It also took me a while to realize that questions eventually scroll off of the list on my profile of questions for which I have voted -- at first I had assumed that was a good way to mark questions I wanted to revisit later; now I see that the (publicly visible) "favorites" works better for this purpose. These are a few things that I think might help a newcomer or occasional user to use the sight more effectively and perhaps also might lead to interesting old questions getting good answers from new users.

    p.s. oops! I just noticed that off to the right, there is a list of "tips and tricks". But I still think the FAQ might conceivably also be a helpful place to say something about this.
    @Andre the tab "week"
    may be gives something like you want ... I am not sure but may be the difference between 5 upvotes and "week" is not so big...

    @markvs I partly agree -- as a tool to get help in research problems I also do not need "excitement".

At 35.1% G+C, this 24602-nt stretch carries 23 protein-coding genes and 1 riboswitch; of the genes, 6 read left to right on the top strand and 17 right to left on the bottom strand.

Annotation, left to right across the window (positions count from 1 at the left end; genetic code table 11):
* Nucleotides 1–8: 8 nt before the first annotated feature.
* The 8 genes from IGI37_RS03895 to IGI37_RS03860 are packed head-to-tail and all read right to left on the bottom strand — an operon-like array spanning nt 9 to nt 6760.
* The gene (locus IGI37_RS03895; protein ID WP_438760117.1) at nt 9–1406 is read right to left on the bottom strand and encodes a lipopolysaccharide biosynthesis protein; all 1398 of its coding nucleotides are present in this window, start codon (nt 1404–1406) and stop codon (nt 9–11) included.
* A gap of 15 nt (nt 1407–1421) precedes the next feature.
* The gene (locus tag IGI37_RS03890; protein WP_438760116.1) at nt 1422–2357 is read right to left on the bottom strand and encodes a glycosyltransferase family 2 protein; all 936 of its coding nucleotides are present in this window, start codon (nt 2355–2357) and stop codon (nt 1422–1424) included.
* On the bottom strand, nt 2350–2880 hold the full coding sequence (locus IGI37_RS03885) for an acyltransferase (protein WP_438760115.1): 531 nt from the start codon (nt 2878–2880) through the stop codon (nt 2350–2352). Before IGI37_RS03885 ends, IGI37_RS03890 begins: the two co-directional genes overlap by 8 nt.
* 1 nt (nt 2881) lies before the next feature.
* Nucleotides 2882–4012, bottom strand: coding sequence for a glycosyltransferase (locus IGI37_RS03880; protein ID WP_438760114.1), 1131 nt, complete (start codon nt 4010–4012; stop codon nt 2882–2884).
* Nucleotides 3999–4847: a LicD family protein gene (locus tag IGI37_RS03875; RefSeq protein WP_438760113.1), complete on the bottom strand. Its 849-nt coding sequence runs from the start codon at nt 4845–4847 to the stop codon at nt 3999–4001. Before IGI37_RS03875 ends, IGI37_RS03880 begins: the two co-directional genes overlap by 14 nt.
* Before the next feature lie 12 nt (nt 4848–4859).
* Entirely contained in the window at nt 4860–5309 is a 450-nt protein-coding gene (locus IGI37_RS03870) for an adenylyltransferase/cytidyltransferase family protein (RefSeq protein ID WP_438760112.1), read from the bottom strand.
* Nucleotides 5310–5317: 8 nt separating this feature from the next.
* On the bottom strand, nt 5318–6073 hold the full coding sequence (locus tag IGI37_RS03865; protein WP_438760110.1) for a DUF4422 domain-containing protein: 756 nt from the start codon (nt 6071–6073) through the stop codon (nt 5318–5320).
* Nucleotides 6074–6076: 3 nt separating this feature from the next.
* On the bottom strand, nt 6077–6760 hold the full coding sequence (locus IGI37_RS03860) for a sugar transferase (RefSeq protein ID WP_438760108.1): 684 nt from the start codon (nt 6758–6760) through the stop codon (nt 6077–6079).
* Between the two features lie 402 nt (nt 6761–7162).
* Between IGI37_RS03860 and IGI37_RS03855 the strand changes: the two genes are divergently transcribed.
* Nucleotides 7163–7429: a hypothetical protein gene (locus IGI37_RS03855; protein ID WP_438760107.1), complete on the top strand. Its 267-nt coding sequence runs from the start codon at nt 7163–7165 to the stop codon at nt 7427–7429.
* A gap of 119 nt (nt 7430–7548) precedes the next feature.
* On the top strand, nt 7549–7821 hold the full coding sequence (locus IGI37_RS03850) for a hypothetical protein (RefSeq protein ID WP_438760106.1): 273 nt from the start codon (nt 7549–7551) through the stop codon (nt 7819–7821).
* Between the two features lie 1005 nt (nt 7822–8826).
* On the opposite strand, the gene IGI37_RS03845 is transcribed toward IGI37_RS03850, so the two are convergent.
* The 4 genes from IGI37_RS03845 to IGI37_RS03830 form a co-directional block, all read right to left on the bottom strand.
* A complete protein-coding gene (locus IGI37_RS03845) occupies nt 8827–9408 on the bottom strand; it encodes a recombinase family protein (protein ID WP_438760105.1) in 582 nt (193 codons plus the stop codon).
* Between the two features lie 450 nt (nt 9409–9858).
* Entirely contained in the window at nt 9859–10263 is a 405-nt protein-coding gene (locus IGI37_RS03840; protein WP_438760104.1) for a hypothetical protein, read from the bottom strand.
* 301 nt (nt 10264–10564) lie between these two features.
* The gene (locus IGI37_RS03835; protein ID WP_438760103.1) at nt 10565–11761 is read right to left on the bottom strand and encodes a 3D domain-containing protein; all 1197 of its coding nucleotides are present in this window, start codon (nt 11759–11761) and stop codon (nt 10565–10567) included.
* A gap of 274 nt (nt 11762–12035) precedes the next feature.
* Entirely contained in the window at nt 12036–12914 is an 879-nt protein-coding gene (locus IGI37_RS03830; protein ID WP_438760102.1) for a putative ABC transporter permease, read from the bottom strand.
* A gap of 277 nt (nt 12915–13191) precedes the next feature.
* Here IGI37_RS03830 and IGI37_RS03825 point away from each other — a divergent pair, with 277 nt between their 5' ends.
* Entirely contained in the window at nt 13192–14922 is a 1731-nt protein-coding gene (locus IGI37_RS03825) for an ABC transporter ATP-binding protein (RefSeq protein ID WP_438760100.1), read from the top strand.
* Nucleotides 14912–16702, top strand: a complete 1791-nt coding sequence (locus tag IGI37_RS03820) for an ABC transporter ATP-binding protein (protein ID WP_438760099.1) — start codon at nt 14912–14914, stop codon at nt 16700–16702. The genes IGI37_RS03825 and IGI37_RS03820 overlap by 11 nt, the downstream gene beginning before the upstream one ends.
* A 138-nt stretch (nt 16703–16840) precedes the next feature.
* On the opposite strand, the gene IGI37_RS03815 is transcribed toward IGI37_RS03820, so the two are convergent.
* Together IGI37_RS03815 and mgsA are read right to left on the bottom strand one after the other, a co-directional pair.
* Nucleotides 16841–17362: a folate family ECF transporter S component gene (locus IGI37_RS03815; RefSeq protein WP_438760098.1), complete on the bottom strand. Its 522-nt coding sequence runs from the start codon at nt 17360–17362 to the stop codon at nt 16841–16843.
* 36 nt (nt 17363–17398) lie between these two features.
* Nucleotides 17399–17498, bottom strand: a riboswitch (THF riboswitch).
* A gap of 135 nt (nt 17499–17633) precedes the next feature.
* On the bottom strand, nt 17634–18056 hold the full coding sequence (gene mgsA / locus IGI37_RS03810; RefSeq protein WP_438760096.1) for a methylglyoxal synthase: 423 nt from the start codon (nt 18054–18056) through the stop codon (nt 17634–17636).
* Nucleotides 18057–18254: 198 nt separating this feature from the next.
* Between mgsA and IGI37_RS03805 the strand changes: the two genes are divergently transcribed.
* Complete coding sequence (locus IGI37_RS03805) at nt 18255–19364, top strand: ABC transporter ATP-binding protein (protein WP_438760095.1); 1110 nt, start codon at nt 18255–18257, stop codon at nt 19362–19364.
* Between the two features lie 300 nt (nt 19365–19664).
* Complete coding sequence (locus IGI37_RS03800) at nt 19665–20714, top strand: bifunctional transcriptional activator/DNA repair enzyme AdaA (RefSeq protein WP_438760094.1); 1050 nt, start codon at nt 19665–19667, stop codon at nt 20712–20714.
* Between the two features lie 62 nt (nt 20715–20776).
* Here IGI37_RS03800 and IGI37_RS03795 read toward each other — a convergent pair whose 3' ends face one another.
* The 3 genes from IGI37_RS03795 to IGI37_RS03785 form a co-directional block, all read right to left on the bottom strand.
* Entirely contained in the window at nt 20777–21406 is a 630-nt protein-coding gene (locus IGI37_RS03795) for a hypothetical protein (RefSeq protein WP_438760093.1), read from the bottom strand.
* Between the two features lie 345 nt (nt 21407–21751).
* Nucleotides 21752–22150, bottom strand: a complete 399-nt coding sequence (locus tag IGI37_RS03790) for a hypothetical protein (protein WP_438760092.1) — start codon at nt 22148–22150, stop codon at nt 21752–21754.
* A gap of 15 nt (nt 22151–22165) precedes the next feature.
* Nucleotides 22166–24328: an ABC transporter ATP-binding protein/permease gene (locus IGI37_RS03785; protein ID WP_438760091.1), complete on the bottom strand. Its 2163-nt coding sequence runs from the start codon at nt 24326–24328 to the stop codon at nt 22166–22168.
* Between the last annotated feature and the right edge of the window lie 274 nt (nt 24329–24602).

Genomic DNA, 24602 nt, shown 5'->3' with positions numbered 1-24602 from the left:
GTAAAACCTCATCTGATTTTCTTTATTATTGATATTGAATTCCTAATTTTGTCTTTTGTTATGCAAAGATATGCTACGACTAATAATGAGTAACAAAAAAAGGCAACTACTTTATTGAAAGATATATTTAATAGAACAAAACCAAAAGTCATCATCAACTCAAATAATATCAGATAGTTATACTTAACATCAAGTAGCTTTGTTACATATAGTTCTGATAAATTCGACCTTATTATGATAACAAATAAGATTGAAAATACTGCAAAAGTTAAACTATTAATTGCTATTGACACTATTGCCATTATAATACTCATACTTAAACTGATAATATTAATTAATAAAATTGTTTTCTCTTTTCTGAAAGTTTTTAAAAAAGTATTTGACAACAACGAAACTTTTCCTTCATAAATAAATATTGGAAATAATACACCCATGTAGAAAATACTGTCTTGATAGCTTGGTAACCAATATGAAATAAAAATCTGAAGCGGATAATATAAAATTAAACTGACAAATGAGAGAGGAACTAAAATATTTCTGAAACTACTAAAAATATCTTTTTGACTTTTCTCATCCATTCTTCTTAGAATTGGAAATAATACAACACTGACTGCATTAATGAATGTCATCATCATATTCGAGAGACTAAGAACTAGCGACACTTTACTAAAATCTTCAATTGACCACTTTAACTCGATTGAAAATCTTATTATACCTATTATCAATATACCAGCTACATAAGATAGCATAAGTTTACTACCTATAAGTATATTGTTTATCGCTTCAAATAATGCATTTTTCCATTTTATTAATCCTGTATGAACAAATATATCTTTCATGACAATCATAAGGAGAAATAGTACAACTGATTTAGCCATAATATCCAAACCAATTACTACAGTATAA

But I think for many of us it is not the only role of MO.
    Actually I am not sure that everybody means by "excitement" the same and gets excitment from the same things...
    May it is worth to ask Dennis Serre to comment on what he mean...
    And thanks for understanding with "open problems" questions.
    • CommentAuthorLee Mosher
    • CommentTimeJun 16th 2012
    @Noah: you wrote "Once everyone's on Facebook people stop liking it", which to me is amazingly close to "That place is so popular, no-one goes there anymore" :-)

    But seriously folks, I have a suggestion regarding deterrence of off-topic questions. Many of us are tempted to answer the really easy ones here, with a reminder that the question is more appropriate for math.stackexchange, and yet then we answer it anyway. How about this: "Your question is more appropriate for math.stackexchange. I will look for it there and post an answer."
    Just recently I checked MO questions rate for comparison with closed theoreticalphysics.SE. MO looks very stable during long period of time and so I even wanted to ask someone, if some special measures used to limit number of questions or behavior like
    N(t) = a t
    is the natural one. I myself expected something like
    N(t) = a exp(b t)
    for non-supervised case until some “saturation”, but for MO it looks stabilized already after the first month.
    @qubeat how did you take data?
    @AlexanderChervov I had to write small Delphi program to parse MO dump